White Nationalists Are Lovin’ Trump’s Delayed Condemnation Of Hate Groups

White Nationalists Are Lovin’ Trump’s Delayed Condemnation Of Hate Groups


The two-day delay between the outbreak of
violence at white supremacist rally in Charlottesville, Virginia and President Donald Trump’s short
remarks Monday calling out the “KKK, neo-Nazis, [and] white supremacists” by name was sharply
criticized by his critics and allies alike. The far-right extremists behind the “Unite
The Right” rally, held Saturday to protest the planned removal of a statue of Confederate
Gen. Robert E. Lee, took notice too. In delaying an explicit condemnation of hate
groups and initially criticizing “many sides” involved in the conflict, these groups said,
the President provided political cover and allowed counter-protesters to share blame
for the violence, which turned deadly when a man who’d espoused white supremacist views
drove his car into the crowd, killing one woman and injuring at least 19 others. “As he pointed out, there was violence and
malice on both sides, and to pretend somehow that there was only violence on one side or
hostility on one side, that’s just wrong,” Jared Taylor, head of white nationalist publication
American Renaissance, told TPM. “Joe Biden said there’s only one side. Well, wait a
minute, if the counter-demonstrators would not have showed up, there would have been
no violence at all. It takes two to do this.” In a blog post about the rally, Taylor wrote
that, “Of all people, it was Donald Trump who came the closest to getting it right”
in his response. William Johnson, head of the white nationalist
American Freedom Party,who bankrolled robocalls for Trump during the campaign, shared a similar
interpretation of Trump’s Monday remarks. “Donald Trump’s most recent condemnation
of racism was also good and was appropriate as the head of our entire country,” Johnson
wrote TPM in an email. “I note that he condemned all racism INCLUDING that coming from the
KKK and neo-nazis. The use of the word ‘including’ indicates that he believes there is a larger,
over-arching source of racism besides those groups named.” Johnson went on to say he believes white people
face more racism than non-whites. “This is because whites have, by and large,
been conditioned to suppress racist thoughts,” he wrote. “Saturday’s deadly act in Charlotteville
[sic] by the angry white driver with the lead foot proves this fact. Acts of violence by
whites are proportionally fewer that by many other groups. His act sets the nationalist
movement back considerably.” “I am pleased with what Donald Trump said,”
Johnson added. “The only solution for the festering racism of this country is separation
and the creation of a white ethnostate.” Hundreds of avowed white nationalists and
neo-Nazis from across the country descended on the small Virginia college town armed with
metal rods, swastika flags, helmets and shields. Some wore Ku Klux Klan hoods. They were escorted
by heavily armed, camouflage-clad militia members. As they marched through the streets making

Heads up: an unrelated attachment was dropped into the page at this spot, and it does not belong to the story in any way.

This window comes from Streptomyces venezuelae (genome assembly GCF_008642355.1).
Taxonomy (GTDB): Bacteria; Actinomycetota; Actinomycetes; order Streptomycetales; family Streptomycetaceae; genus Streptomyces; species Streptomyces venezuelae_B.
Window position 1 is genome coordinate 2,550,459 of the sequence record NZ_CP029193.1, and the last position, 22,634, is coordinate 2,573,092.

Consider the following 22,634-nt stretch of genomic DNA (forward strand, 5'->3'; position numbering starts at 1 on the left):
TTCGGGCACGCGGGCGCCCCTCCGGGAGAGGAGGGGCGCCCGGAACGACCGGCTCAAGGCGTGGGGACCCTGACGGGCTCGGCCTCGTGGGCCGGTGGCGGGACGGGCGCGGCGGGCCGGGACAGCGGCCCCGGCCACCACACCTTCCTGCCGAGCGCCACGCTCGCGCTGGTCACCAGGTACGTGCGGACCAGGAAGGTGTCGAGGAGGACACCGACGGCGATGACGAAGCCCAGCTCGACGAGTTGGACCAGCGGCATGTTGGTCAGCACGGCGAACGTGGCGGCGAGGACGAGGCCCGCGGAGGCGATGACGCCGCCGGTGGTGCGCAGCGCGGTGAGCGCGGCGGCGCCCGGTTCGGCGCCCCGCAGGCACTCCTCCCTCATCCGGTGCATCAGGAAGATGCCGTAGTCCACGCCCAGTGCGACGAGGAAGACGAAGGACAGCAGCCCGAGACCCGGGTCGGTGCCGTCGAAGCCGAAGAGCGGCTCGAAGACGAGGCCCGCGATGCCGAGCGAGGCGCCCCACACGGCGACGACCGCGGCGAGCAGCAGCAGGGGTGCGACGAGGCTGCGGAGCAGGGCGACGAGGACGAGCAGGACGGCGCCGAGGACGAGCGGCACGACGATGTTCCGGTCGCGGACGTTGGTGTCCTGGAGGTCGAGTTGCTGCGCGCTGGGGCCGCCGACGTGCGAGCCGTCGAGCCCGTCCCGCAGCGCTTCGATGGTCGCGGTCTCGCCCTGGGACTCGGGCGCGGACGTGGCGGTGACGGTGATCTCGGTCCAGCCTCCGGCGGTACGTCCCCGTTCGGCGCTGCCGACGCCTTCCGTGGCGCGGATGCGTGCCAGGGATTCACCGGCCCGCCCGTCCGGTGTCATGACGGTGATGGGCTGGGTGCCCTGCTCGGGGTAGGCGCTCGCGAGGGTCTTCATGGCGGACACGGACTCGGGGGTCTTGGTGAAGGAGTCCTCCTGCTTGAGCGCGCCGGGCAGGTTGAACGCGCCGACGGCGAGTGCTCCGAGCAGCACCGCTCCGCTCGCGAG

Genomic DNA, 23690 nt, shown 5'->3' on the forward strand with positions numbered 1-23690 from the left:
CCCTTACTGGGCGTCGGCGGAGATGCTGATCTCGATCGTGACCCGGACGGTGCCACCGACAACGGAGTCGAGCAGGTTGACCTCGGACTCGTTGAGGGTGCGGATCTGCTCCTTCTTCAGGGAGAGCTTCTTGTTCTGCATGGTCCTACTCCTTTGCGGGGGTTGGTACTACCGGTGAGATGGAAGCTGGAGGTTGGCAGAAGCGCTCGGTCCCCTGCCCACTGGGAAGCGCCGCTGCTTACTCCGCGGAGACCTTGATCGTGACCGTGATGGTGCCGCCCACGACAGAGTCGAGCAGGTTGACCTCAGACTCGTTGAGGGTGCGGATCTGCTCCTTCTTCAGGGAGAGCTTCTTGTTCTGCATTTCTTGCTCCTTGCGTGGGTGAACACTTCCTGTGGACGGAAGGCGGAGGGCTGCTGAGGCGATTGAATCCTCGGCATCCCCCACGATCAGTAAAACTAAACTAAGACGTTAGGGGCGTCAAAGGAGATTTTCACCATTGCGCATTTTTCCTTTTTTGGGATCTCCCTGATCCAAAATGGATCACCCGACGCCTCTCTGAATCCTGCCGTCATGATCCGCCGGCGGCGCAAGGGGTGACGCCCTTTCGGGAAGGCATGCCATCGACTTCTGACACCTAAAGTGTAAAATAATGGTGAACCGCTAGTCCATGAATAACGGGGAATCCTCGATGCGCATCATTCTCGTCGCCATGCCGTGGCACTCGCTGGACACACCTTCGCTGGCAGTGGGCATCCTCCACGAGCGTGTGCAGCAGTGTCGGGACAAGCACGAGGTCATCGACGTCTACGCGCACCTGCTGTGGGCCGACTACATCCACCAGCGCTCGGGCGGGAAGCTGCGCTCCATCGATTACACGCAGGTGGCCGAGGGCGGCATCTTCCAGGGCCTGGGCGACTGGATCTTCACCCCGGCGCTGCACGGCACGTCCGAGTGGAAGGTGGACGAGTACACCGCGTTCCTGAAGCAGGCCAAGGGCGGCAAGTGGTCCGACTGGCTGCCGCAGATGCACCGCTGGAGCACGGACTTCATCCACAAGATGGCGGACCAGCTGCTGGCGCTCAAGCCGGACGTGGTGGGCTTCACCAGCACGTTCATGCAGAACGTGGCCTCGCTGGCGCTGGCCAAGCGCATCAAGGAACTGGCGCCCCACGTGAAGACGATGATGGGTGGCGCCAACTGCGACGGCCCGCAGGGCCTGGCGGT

Nazi salutes and chanting “blood and soil,” bloody scuffles broke out between them and
the counter-protesters and anti-fascist demonstrators who turned out to take a stand against the
message of “Unite the Right.” Trump initially sent out a few vague tweets
condemning “all this hate” and calling the events in Charlottesville “sad.” After
white nationalist James Alex Fields, Jr. drove his car into the crowd, killing anti-racist
protester Heather Heyer and injuring at least 19 others, Trump made a brief televised statement
condemning the “hatred, bigotry and violence on many sides.” White nationalist leaders immediately seized
on the vagueness of those comments. “Trump comments were good. He didn’t attack
us,” Andrew Anglin, founder of neo-Nazi site the Daily Stormer, wrote in a post. “He
just said the nation should come together. Nothing specific against us.” “He said he loves us all,” Anglin continued.
“Also refused to answer a question about White Nationalists supporting him. No condemnation
at all. When asked to condemn, he just walked out of the room. Really, really good. God
bless him.” Richard Spencer, the head of the white nationalist
National Policy Institute who is best known for shouting “Hail victory!” at a gathering
held shortly after Trump’s election, also pointed out that the President’s remarks
were left wide open to interpretation. “Did Trump just denounce antifa?” Spencer
asked, using shorthand for the anti-fascist movement. For 48 hours after the attack in Charlottesville,
Trump let the statements of other officials speak for him, as he often did during the
campaign. His daughter Ivanka, National Security Adviser H.R. McMaster, Attorney General Jeff
Sessions and others issued much more forcefulcomments explicitly blaming white nationalists for
instigating the weekend’s events and labelling the car attack an act of domestic terrorism. It was only after a non-stop chorus of condemnation
rang out on the cable news networks and among Republican senators that Trump finally came
out and made his own brief statement Monday afternoon calling racism “evil.” Asked what he believed accounted for the delay,
American Renaissance’s Taylor said he couldn’t “speculate.” “He just seems to be more basically fair-minded
about how it takes two to do this and it was the other side who succeeded in completely
shutting down what was intended to be a peaceful rally,” Taylor said. “Why is no one else
capable of seeing that?”

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